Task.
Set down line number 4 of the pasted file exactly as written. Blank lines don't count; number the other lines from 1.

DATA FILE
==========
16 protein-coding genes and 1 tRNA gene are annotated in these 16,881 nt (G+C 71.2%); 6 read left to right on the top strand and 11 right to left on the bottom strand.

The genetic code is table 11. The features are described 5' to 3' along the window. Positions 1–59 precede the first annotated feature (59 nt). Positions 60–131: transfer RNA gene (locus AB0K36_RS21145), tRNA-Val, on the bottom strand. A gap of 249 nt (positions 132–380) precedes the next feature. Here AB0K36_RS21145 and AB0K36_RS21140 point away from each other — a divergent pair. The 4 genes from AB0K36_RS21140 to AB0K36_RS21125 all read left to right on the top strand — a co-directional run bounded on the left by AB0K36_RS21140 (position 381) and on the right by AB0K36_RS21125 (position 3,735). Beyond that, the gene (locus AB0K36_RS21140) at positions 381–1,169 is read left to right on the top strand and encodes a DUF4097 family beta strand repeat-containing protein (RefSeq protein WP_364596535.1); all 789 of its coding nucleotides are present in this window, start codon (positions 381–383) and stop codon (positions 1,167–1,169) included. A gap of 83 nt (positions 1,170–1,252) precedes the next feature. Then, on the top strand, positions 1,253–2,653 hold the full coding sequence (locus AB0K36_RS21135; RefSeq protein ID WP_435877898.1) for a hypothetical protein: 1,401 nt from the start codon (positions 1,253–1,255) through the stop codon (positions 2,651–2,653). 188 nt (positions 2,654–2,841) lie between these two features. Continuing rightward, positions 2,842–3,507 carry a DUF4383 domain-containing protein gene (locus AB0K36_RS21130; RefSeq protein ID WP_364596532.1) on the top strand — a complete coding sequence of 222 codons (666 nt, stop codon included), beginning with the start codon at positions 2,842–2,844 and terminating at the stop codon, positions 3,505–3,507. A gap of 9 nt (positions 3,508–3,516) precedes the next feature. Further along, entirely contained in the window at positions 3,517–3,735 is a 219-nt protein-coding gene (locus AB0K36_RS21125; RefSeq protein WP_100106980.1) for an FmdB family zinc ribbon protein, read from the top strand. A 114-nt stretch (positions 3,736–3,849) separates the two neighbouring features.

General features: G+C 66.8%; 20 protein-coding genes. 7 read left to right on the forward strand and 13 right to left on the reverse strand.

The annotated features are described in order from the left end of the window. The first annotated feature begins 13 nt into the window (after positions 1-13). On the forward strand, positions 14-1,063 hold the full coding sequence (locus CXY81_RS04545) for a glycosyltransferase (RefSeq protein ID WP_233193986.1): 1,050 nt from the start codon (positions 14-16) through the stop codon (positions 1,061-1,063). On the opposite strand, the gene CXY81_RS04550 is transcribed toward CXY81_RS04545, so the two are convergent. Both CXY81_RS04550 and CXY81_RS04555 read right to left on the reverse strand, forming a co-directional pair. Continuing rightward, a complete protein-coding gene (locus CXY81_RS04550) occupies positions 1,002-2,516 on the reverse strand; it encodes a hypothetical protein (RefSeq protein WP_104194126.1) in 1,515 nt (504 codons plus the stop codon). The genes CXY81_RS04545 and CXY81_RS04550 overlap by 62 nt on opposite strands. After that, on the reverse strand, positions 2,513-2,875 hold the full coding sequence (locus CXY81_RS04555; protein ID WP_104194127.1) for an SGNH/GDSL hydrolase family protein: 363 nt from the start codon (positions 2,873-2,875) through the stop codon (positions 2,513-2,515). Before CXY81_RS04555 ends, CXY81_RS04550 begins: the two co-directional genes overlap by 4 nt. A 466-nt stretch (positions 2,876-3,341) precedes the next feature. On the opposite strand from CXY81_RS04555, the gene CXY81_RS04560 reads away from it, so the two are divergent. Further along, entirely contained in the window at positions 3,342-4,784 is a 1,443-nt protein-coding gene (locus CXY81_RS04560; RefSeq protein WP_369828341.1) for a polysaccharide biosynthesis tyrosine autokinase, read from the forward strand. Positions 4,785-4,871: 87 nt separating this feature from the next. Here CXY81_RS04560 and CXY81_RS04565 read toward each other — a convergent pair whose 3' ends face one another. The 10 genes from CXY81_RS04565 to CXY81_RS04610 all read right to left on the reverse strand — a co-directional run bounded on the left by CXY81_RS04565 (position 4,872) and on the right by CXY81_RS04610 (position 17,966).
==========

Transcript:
The annotated features are described in order from the left end of the window. The first annotated feature begins 13 nt into the window (after positions 1-13). On the forward strand, positions 14-1,063 hold the full coding sequence (locus CXY81_RS04545) for a glycosyltransferase (RefSeq protein ID WP_233193986.1): 1,050 nt from the start codon (positions 14-16) through the stop codon (positions 1,061-1,063). On the opposite strand, the gene CXY81_RS04550 is transcribed toward CXY81_RS04545, so the two are convergent. Both CXY81_RS04550 and CXY81_RS04555 read right to left on the reverse strand, forming a co-directional pair. Continuing rightward, a complete protein-coding gene (locus CXY81_RS04550) occupies positions 1,002-2,516 on the reverse strand; it encodes a hypothetical protein (RefSeq protein WP_104194126.1) in 1,515 nt (504 codons plus the stop codon). The genes CXY81_RS04545 and CXY81_RS04550 overlap by 62 nt on opposite strands. After that, on the reverse strand, positions 2,513-2,875 hold the full coding sequence (locus CXY81_RS04555; protein ID WP_104194127.1) for an SGNH/GDSL hydrolase family protein: 363 nt from the start codon (positions 2,873-2,875) through the stop codon (positions 2,513-2,515). Before CXY81_RS04555 ends, CXY81_RS04550 begins: the two co-directional genes overlap by 4 nt. A 466-nt stretch (positions 2,876-3,341) precedes the next feature. On the opposite strand from CXY81_RS04555, the gene CXY81_RS04560 reads away from it, so the two are divergent. Further along, entirely contained in the window at positions 3,342-4,784 is a 1,443-nt protein-coding gene (locus CXY81_RS04560; RefSeq protein WP_369828341.1) for a polysaccharide biosynthesis tyrosine autokinase, read from the forward strand. Positions 4,785-4,871: 87 nt separating this feature from the next. Here CXY81_RS04560 and CXY81_RS04565 read toward each other — a convergent pair whose 3' ends face one another. The 10 genes from CXY81_RS04565 to CXY81_RS04610 all read right to left on the reverse strand — a co-directional run bounded on the left by CXY81_RS04565 (position 4,872) and on the right by CXY81_RS04610 (position 17,966).